The Commission notes that crop yields and quality may be affected by the use (or non-use) of pesticides. Due to the weak and uneven implementation, application and enforcement of the SUP Directive, producers may be subject to more or less stringent rules on pesticides or inconsistent application in the EU Member States, which may in turn affect the cost of food production. Producers in one EU Member State may therefore benefit from a competitive price advantage compared to producers in other EU Member States, resulting in unfair market competition for foods in the EU.
Possible consequences and options
The Roadmap lists a number of elements to be covered by policy options, such as legally binding targets (for the EU and for EU Member States) to reduce the use and risk of synthetic chemical pesticides, as announced in the Farm-to-Fork Strategy, as well as promoting the use of new technologies and alternative techniques to reduce the use and risk of chemical pesticides and better achieve the objectives of the SUP Directive, especially to address possible current barriers to the use of new technologies, such as drones and biological alternatives to chemical pesticides.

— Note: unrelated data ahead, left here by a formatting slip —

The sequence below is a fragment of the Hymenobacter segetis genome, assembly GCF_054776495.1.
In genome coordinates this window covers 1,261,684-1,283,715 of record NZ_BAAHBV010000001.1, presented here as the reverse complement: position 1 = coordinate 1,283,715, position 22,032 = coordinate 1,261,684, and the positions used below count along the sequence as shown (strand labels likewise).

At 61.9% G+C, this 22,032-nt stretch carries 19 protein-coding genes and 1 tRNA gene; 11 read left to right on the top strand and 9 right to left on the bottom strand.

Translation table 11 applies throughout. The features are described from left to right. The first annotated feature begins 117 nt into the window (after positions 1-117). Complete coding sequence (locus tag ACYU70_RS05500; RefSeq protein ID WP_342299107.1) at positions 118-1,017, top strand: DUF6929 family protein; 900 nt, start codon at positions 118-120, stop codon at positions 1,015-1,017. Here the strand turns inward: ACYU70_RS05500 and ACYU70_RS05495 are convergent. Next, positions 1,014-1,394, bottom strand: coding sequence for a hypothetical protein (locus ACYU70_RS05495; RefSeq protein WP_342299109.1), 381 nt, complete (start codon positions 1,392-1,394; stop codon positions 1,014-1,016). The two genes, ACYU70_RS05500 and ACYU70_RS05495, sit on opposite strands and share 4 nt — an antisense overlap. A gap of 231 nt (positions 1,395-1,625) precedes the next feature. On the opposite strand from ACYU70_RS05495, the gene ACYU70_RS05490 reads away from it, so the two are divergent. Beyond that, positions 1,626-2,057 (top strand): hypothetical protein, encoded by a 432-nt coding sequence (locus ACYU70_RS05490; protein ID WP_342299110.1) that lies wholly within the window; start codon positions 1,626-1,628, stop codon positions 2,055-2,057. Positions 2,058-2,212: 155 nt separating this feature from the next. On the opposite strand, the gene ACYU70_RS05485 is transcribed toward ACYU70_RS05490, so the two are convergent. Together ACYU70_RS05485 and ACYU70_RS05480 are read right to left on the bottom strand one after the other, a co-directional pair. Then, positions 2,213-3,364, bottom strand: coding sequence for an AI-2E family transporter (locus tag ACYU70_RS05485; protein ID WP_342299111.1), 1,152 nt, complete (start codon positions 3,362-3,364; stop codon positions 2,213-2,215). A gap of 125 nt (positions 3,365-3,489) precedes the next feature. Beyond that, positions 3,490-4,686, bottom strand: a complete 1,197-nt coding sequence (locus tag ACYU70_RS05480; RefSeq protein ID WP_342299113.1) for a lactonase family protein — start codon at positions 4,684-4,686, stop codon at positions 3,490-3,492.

From an economic point of view, the Commission believes that the more sustainable and reduced use of pesticides would provide an opportunity to contribute to transforming EU agriculture into a modern, resource-efficient, resilient and diversified sector, in line with the aims of the European Green Deal. A reduction in the use of pesticides could result in an increase in products produced under organic farming conditions and, thereby, address the growing demand of consumers for these products. Stricter rules on the distribution and use of pesticides could in turn affect crop yield and food production in the EU (with the associated possible trade implications), and have implications for rural communities, producers and distributors of pesticides, manufacturers of pesticide application equipment, and other related products. The Commission believes that complying with the Farm-to-Fork Strategy’s targets to reduce the use of and risks from chemical pesticides could actually lower costs for farmers, as pesticides represent a significant expense, but may increase the overall cost of food production (including to consumers), if alternative methods prove to negatively affect agricultural yields and production quality.